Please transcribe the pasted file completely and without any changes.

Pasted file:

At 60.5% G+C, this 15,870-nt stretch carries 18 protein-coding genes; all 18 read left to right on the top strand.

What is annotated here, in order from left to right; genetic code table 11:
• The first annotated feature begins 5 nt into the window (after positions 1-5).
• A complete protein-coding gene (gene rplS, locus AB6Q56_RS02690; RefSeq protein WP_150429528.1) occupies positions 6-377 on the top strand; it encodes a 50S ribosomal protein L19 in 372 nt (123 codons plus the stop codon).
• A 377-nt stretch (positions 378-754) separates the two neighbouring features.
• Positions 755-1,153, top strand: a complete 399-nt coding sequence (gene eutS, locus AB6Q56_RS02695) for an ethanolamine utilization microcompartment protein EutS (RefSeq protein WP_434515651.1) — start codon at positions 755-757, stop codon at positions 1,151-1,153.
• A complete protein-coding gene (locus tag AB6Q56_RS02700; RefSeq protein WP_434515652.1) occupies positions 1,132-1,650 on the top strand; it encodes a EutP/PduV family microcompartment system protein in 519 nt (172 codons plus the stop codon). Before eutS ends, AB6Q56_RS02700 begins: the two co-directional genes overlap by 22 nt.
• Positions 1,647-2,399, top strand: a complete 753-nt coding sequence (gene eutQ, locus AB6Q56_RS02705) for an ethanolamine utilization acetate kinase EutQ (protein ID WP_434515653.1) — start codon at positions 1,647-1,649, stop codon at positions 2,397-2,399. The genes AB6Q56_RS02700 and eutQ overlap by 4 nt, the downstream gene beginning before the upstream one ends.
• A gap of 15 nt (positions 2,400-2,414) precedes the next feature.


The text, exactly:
At 60.5% G+C, this 15,870-nt stretch carries 18 protein-coding genes; all 18 read left to right on the top strand.

What is annotated here, in order from left to right; genetic code table 11:
• The first annotated feature begins 5 nt into the window (after positions 1-5).
• A complete protein-coding gene (gene rplS, locus AB6Q56_RS02690; RefSeq protein WP_150429528.1) occupies positions 6-377 on the top strand; it encodes a 50S ribosomal protein L19 in 372 nt (123 codons plus the stop codon).
• A 377-nt stretch (positions 378-754) separates the two neighbouring features.
• Positions 755-1,153, top strand: a complete 399-nt coding sequence (gene eutS, locus AB6Q56_RS02695) for an ethanolamine utilization microcompartment protein EutS (RefSeq protein WP_434515651.1) — start codon at positions 755-757, stop codon at positions 1,151-1,153.
• A complete protein-coding gene (locus tag AB6Q56_RS02700; RefSeq protein WP_434515652.1) occupies positions 1,132-1,650 on the top strand; it encodes a EutP/PduV family microcompartment system protein in 519 nt (172 codons plus the stop codon). Before eutS ends, AB6Q56_RS02700 begins: the two co-directional genes overlap by 22 nt.
• Positions 1,647-2,399, top strand: a complete 753-nt coding sequence (gene eutQ, locus AB6Q56_RS02705) for an ethanolamine utilization acetate kinase EutQ (protein ID WP_434515653.1) — start codon at positions 1,647-1,649, stop codon at positions 2,397-2,399. The genes AB6Q56_RS02700 and eutQ overlap by 4 nt, the downstream gene beginning before the upstream one ends.
• A gap of 15 nt (positions 2,400-2,414) precedes the next feature.